Folio — From the April 2017 issue

The March on Everywhere

The ragged glory of female activism

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I was at a Maryland travel plaza just off I-95 when I finally saw them, en masse and outfitted: the women. They were emerging from the fog like visions, their bodies spectral and streetlamp-lit, walking alone and with friends, with canes, with glowing cigarettes between their fingers; with boots over their jeans, with their daughters and mothers, with paper cups of coffee in their hands. They were headed into the rest stop, its vertical windows rising from the mist like church spires. They were holding doors for one another, asking, “Did I just cut you in line?” They were buying sodas and bananas. They were going to the bathroom. They were letting pregnant women go first. They were in utero, they were in wheelchairs, and they were all headed where I was headed: to the corner of 3rd Street and Independence Avenue.

At the Women’s March on Washington © Lucas Jackson/Reuters

At the Women’s March on Washington © Lucas Jackson/Reuters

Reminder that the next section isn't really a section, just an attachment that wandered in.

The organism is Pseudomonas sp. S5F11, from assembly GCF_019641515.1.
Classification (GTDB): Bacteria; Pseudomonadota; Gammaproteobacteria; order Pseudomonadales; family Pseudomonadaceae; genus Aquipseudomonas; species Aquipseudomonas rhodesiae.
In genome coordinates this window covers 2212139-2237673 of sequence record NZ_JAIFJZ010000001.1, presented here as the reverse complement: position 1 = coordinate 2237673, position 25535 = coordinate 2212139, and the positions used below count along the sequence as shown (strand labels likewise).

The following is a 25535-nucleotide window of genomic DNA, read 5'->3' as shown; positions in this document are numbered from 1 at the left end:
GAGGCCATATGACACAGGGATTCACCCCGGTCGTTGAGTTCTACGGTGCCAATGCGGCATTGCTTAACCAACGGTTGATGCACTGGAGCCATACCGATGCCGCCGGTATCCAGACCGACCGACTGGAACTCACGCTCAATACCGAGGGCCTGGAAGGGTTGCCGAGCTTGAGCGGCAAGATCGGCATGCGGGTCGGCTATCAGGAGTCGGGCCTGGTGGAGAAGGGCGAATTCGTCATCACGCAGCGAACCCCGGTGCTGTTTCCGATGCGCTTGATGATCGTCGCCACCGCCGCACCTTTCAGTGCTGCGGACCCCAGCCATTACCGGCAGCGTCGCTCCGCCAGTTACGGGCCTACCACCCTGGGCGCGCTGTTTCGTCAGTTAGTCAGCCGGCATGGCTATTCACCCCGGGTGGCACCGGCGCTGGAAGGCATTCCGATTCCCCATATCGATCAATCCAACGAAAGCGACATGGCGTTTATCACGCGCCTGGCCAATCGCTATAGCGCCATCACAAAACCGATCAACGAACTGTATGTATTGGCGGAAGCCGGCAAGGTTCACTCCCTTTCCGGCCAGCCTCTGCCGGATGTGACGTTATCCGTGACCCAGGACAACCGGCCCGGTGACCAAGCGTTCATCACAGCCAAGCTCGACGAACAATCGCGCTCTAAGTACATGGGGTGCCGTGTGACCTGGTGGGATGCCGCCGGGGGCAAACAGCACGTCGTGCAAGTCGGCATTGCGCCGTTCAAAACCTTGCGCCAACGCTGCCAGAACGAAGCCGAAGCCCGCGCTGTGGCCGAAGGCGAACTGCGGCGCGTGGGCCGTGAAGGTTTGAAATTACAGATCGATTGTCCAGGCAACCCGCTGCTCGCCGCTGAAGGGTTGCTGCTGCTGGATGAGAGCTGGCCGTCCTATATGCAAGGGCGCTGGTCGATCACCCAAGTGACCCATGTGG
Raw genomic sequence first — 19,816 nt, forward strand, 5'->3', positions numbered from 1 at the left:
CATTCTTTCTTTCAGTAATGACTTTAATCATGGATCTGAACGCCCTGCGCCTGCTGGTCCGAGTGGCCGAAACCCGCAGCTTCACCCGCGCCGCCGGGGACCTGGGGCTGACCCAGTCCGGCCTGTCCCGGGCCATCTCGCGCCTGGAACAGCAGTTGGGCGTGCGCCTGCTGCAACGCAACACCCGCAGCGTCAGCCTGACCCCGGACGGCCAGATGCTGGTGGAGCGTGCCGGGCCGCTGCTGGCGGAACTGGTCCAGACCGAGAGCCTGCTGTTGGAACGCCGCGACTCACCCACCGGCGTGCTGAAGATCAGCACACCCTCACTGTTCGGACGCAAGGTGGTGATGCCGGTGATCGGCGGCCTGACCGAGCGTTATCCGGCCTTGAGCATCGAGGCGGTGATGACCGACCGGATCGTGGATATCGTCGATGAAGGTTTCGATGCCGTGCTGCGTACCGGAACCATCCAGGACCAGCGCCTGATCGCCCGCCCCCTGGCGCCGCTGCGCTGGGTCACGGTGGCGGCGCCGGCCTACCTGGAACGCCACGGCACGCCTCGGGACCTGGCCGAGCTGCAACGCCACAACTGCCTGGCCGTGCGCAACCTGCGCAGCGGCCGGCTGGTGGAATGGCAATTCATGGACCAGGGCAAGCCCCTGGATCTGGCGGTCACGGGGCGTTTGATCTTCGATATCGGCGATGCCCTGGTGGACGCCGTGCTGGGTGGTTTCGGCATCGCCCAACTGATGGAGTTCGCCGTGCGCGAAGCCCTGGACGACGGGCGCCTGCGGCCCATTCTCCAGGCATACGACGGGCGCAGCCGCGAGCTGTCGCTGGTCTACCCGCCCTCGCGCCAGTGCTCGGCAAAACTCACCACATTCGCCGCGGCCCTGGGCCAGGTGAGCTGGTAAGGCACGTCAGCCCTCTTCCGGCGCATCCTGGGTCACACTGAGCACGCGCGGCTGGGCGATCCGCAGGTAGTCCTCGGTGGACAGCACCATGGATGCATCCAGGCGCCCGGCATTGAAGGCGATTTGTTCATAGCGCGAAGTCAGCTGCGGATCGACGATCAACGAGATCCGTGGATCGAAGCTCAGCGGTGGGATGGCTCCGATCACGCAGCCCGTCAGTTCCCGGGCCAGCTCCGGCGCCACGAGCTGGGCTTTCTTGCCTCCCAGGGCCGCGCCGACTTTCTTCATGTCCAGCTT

When I arrived at that travel plaza — with my friends Rachel and Joe and their eleven-week-old baby, Luke — it felt like a mythical village of Amazon women had been transplanted from the jungle to the harsh fluorescent lighting of a highway rest stop. That night on I-95, arms full of licorice and chips, we didn’t yet know the statistics of our surge. There would be half a million people in Washington, three times the size of Donald Trump’s inaugural crowd, and more than 800 demonstrations on seven continents, with an estimated 4.2 million people marching in this country alone: probably the largest protest in American history. But already, we were made of nerves and excitement. We were buzzed on coffee. We were breastfeeding babies. We were part of a creature with 4 million faces. We were a bunch of strangers intoxicated by our shared purpose, which is to say: we were a we.

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is the author of The Empathy Exams (Graywolf Press). Her essay “Giving Up the Ghost” appeared in the March 2015 issue of Harper’s Magazine.

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